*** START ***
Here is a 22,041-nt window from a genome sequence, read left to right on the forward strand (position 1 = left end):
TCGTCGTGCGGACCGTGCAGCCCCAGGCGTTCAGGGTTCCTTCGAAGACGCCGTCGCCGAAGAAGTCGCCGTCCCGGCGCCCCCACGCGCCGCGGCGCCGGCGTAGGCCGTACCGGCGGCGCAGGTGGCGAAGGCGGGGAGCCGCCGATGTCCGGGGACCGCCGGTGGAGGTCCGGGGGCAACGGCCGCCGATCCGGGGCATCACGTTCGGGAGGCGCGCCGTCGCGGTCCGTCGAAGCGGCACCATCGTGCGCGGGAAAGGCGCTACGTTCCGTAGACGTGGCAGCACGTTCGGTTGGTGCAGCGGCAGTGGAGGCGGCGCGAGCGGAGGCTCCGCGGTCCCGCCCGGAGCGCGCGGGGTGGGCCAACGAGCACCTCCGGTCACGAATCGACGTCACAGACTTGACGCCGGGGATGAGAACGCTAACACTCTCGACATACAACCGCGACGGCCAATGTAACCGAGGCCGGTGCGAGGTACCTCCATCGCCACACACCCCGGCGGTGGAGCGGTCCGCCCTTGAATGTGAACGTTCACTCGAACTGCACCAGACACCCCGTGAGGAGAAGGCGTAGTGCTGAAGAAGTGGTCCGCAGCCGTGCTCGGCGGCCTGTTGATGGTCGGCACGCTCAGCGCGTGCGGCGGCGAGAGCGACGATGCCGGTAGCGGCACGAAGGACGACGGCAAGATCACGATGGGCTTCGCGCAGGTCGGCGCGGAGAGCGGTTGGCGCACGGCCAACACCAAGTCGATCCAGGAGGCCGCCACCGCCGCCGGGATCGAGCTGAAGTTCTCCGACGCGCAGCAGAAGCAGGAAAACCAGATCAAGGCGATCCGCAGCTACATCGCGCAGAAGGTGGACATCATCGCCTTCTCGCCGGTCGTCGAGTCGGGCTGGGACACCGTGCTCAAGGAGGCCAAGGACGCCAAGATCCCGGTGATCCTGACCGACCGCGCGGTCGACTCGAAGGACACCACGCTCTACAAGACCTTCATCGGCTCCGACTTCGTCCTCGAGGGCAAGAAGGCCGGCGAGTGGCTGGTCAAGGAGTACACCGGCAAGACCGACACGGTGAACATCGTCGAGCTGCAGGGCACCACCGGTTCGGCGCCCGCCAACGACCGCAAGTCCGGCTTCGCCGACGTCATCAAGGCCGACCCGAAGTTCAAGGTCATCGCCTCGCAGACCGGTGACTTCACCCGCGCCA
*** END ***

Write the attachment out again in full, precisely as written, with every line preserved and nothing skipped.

Here is a 22,041-nt window from a genome sequence, read left to right on the forward strand (position 1 = left end):
TCGTCGTGCGGACCGTGCAGCCCCAGGCGTTCAGGGTTCCTTCGAAGACGCCGTCGCCGAAGAAGTCGCCGTCCCGGCGCCCCCACGCGCCGCGGCGCCGGCGTAGGCCGTACCGGCGGCGCAGGTGGCGAAGGCGGGGAGCCGCCGATGTCCGGGGACCGCCGGTGGAGGTCCGGGGGCAACGGCCGCCGATCCGGGGCATCACGTTCGGGAGGCGCGCCGTCGCGGTCCGTCGAAGCGGCACCATCGTGCGCGGGAAAGGCGCTACGTTCCGTAGACGTGGCAGCACGTTCGGTTGGTGCAGCGGCAGTGGAGGCGGCGCGAGCGGAGGCTCCGCGGTCCCGCCCGGAGCGCGCGGGGTGGGCCAACGAGCACCTCCGGTCACGAATCGACGTCACAGACTTGACGCCGGGGATGAGAACGCTAACACTCTCGACATACAACCGCGACGGCCAATGTAACCGAGGCCGGTGCGAGGTACCTCCATCGCCACACACCCCGGCGGTGGAGCGGTCCGCCCTTGAATGTGAACGTTCACTCGAACTGCACCAGACACCCCGTGAGGAGAAGGCGTAGTGCTGAAGAAGTGGTCCGCAGCCGTGCTCGGCGGCCTGTTGATGGTCGGCACGCTCAGCGCGTGCGGCGGCGAGAGCGACGATGCCGGTAGCGGCACGAAGGACGACGGCAAGATCACGATGGGCTTCGCGCAGGTCGGCGCGGAGAGCGGTTGGCGCACGGCCAACACCAAGTCGATCCAGGAGGCCGCCACCGCCGCCGGGATCGAGCTGAAGTTCTCCGACGCGCAGCAGAAGCAGGAAAACCAGATCAAGGCGATCCGCAGCTACATCGCGCAGAAGGTGGACATCATCGCCTTCTCGCCGGTCGTCGAGTCGGGCTGGGACACCGTGCTCAAGGAGGCCAAGGACGCCAAGATCCCGGTGATCCTGACCGACCGCGCGGTCGACTCGAAGGACACCACGCTCTACAAGACCTTCATCGGCTCCGACTTCGTCCTCGAGGGCAAGAAGGCCGGCGAGTGGCTGGTCAAGGAGTACACCGGCAAGACCGACACGGTGAACATCGTCGAGCTGCAGGGCACCACCGGTTCGGCGCCCGCCAACGACCGCAAGTCCGGCTTCGCCGACGTCATCAAGGCCGACCCGAAGTTCAAGGTCATCGCCTCGCAGACCGGTGACTTCACCCGCGCCA